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Lawyer: Suspect in missing woman case to leave Aruba

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ORANJESTAD, Aruba >> A Maryland businessman who was jailed in Aruba on suspicion of involvement in the presumed death of his traveling companion intends to head home Wednesday, one of his defense lawyers said.

Gary Giordano, who has denied any wrongdoing in the disappearance and presumed death of Robyn Gardner, was released from jail Tuesday night after a judge ruled authorities lacked enough evidence to continue holding him. Prosecutors have appealed and expect a ruling Wednesday.

Aruban defense attorney Chris Lejuez said Giordano, of Gaithersburg, Md., does not intend to wait around for the ruling.

"He will be leaving today, that’s what I understood from his American attorney," Lejuez told The Associated Press.

The lawyer said he did not know Giordano’s immediate destination but said it would either be Miami, New York or home to the Washington area. Giordano is free to leave the island and a spokesman for the prosecutor’s office had said he was expected to do so but could be extradited back to Aruba if necessary.

Giordano’s American lawyer, Jose Baez, said the divorced, 50-year-old owner of an employment services business is looking forward to returning home to spend time with his family.

Baez said on ABC’s "Good Morning America" that Giordano wants to spend time with this children and plans on trying to "reassemble his life" after nearly four months in Jail.

"We’re hoping that of course this is the end of it," Baez said. "However, he’s not running. So if they have a legal basis to require him to come back, he’s going to come back."

Giordano has said that Gardner, a 35-year-old from Frederick, Md., was swept out to sea while they were snorkeling in the late afternoon Aug. 2 off the southern tip of Aruba.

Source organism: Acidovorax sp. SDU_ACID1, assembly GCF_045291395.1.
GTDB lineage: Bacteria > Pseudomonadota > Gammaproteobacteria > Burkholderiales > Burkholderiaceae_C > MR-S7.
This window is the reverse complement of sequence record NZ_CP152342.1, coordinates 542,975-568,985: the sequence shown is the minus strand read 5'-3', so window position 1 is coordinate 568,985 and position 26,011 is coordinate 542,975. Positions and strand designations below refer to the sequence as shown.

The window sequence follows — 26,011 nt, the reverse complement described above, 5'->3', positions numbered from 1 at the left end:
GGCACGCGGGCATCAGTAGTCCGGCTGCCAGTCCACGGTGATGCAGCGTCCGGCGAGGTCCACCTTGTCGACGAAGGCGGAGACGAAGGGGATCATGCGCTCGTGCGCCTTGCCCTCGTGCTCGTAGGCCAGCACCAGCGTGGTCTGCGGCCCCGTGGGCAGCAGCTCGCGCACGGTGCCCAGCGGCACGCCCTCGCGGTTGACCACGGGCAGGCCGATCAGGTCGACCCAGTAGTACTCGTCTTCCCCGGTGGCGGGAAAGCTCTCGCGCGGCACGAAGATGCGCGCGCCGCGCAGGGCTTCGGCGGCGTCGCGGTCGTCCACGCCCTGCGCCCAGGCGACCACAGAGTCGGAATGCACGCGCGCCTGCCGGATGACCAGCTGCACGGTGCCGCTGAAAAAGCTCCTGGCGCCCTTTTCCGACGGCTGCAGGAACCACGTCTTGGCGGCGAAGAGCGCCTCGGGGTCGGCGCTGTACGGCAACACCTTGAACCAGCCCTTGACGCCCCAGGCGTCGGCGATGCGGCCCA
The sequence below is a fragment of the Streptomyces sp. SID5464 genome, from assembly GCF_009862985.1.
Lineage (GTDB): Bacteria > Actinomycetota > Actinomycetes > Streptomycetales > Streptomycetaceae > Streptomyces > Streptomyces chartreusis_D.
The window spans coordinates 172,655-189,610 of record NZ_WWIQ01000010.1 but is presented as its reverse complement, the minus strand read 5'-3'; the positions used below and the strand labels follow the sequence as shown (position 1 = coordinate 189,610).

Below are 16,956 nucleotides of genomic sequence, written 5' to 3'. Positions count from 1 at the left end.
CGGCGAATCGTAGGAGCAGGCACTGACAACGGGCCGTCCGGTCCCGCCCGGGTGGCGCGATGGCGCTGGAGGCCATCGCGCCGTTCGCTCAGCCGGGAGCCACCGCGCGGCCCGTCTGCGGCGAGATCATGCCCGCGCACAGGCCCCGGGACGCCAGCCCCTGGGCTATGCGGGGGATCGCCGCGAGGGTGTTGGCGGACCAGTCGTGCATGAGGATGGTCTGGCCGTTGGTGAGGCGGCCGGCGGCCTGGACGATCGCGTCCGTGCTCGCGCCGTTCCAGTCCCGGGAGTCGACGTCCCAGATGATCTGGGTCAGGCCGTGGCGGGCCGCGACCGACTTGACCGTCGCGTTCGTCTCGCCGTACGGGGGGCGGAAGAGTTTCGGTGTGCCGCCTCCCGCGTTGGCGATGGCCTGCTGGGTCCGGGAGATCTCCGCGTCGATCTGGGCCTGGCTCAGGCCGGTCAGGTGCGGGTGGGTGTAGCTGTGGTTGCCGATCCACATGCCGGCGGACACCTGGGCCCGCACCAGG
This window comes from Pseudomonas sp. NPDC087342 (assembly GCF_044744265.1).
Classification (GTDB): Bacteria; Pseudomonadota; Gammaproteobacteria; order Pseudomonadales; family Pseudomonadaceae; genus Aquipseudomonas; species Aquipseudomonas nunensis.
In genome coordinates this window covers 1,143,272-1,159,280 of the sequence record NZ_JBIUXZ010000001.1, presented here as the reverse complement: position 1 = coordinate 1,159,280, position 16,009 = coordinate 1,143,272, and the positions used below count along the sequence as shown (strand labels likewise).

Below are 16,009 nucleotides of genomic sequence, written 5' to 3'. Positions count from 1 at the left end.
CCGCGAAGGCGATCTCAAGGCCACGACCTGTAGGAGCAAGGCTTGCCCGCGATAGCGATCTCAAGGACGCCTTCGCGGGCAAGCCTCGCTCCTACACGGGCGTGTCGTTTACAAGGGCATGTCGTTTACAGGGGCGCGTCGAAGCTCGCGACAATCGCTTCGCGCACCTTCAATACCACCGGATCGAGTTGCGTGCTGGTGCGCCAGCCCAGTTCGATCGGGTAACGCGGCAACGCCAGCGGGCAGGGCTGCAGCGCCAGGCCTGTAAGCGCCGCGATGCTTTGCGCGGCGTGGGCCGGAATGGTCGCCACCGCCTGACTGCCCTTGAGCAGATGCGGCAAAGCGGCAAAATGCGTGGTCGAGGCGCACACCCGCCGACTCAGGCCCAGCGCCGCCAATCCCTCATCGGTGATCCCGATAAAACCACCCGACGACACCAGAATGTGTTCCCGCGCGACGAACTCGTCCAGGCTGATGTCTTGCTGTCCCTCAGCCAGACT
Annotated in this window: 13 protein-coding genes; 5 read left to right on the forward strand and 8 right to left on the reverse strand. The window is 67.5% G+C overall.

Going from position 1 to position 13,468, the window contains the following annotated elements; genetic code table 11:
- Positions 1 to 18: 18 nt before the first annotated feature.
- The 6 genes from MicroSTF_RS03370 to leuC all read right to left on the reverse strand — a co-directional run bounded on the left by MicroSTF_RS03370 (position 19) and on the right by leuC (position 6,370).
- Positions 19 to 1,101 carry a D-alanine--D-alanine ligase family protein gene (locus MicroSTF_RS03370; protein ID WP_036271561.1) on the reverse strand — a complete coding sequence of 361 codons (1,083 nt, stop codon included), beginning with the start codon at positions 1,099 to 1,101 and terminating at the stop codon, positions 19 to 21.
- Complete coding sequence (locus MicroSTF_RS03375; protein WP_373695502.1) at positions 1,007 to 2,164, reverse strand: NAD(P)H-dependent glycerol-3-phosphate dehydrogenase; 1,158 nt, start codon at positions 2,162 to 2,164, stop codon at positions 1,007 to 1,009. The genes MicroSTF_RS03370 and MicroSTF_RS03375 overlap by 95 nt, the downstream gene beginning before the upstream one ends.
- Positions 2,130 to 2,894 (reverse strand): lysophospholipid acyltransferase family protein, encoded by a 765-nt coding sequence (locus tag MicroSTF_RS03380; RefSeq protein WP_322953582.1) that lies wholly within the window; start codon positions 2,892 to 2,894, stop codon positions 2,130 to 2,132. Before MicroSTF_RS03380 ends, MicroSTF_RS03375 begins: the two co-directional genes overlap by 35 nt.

Prosecutors say they are still trying to build a case against him. They say they will seek his extradition if Giordano returns to the U.S. and a three-judge appeals panel overturns the lower court ruling and orders the American back to jail.

"The case does not end here. Mr. Giordano will remain our prime suspect," Solicitor General Taco Stein said.

Aruban law allows pretrial detention while authorities investigate a crime, but it is subject to a judge’s review and the threshold of evidence necessary to hold someone increases as times goes on. A judge ruled last week that prosecutors had not met the requirement and ordered the release of Giordano.

The appeals court agreed to hear prosecutors’ challenge to the order at a closed hearing Wednesday, and authorities expect a decision later in the day.

Giordano was detained three days after reporting that Gardner was missing. Her body has never been found despite extensive searches, leaving investigators with only a circumstantial case that a crime was even committed.

Lejuez said his client has been consistent in his account of what happened.

"The prosecution conducted extensive investigations that either confirmed his story or brought up nothing relevant to the case," Lejuez told the AP. "Up to this moment there is no proof whatsoever that a crime has been committed or that Giordano may have committed a crime."

"The investigation must have yielded enough evidence to draft a charge," Stein said. "And we are not in that position yet."

The case has been compared to that of Alabama teenager Natalee Holloway, who disappeared on Aruba in May 2005 on the last night of her high school graduation trip to the island. Her body was also never found and the prime suspect was detained for months before he was eventually released for lack of evidence.

Kelly Reed, a cousin of Gardner’s, said the family hopes attention to the case will generate a lead that will help investigators resolve the case.

"Needless to say, our family is very disappointed that even after all this time, we are no closer to finding out what happened to our Robyn," Reed said in a statement. "We trust that the FBI and the Aruban authorities will continue their fervent efforts to investigate her disappearance."

Giordano, the divorced owner of an employment services company, first drew suspicion with what investigators felt were inconsistencies in his account of Gardner’s disappearance. Later, they learned he had taken out a $1.5 million accidental death policy on her, which Stein said was viewed as a possible motive.

Gardner’s friends and family also had serious doubts about her disappearance, saying it was unlikely she would have gone snorkeling in the first place.


Associated Press writer Ben Fox in San Juan, Puerto Rico, contributed to this report.


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